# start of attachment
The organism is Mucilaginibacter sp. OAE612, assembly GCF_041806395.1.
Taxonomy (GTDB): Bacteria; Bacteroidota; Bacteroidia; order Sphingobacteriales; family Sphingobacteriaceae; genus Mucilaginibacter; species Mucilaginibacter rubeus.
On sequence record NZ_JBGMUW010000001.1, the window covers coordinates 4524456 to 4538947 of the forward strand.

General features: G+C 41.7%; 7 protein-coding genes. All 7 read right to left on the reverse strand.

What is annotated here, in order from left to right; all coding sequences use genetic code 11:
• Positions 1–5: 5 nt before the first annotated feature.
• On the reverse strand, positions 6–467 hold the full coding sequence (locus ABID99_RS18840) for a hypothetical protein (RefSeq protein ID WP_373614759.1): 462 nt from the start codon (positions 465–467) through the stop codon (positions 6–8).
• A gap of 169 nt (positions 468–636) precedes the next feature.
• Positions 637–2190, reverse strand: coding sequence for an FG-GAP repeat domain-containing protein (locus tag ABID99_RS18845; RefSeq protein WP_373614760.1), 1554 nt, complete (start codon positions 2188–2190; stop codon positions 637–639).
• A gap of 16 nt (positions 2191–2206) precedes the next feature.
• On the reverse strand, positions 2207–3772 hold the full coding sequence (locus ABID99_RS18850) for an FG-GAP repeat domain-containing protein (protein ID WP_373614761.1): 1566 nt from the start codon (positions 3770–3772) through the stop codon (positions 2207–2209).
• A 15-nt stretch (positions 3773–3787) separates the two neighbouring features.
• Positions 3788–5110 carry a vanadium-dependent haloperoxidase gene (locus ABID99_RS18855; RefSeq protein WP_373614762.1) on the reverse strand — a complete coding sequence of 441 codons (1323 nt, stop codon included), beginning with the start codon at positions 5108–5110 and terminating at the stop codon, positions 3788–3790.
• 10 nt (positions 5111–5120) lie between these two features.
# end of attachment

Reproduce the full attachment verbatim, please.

The organism is Mucilaginibacter sp. OAE612, assembly GCF_041806395.1.
Taxonomy (GTDB): Bacteria; Bacteroidota; Bacteroidia; order Sphingobacteriales; family Sphingobacteriaceae; genus Mucilaginibacter; species Mucilaginibacter rubeus.
On sequence record NZ_JBGMUW010000001.1, the window covers coordinates 4524456 to 4538947 of the forward strand.

General features: G+C 41.7%; 7 protein-coding genes. All 7 read right to left on the reverse strand.

What is annotated here, in order from left to right; all coding sequences use genetic code 11:
• Positions 1–5: 5 nt before the first annotated feature.
• On the reverse strand, positions 6–467 hold the full coding sequence (locus ABID99_RS18840) for a hypothetical protein (RefSeq protein ID WP_373614759.1): 462 nt from the start codon (positions 465–467) through the stop codon (positions 6–8).
• A gap of 169 nt (positions 468–636) precedes the next feature.
• Positions 637–2190, reverse strand: coding sequence for an FG-GAP repeat domain-containing protein (locus tag ABID99_RS18845; RefSeq protein WP_373614760.1), 1554 nt, complete (start codon positions 2188–2190; stop codon positions 637–639).
• A gap of 16 nt (positions 2191–2206) precedes the next feature.
• On the reverse strand, positions 2207–3772 hold the full coding sequence (locus ABID99_RS18850) for an FG-GAP repeat domain-containing protein (protein ID WP_373614761.1): 1566 nt from the start codon (positions 3770–3772) through the stop codon (positions 2207–2209).
• A 15-nt stretch (positions 3773–3787) separates the two neighbouring features.
• Positions 3788–5110 carry a vanadium-dependent haloperoxidase gene (locus ABID99_RS18855; RefSeq protein WP_373614762.1) on the reverse strand — a complete coding sequence of 441 codons (1323 nt, stop codon included), beginning with the start codon at positions 5108–5110 and terminating at the stop codon, positions 3788–3790.
• 10 nt (positions 5111–5120) lie between these two features.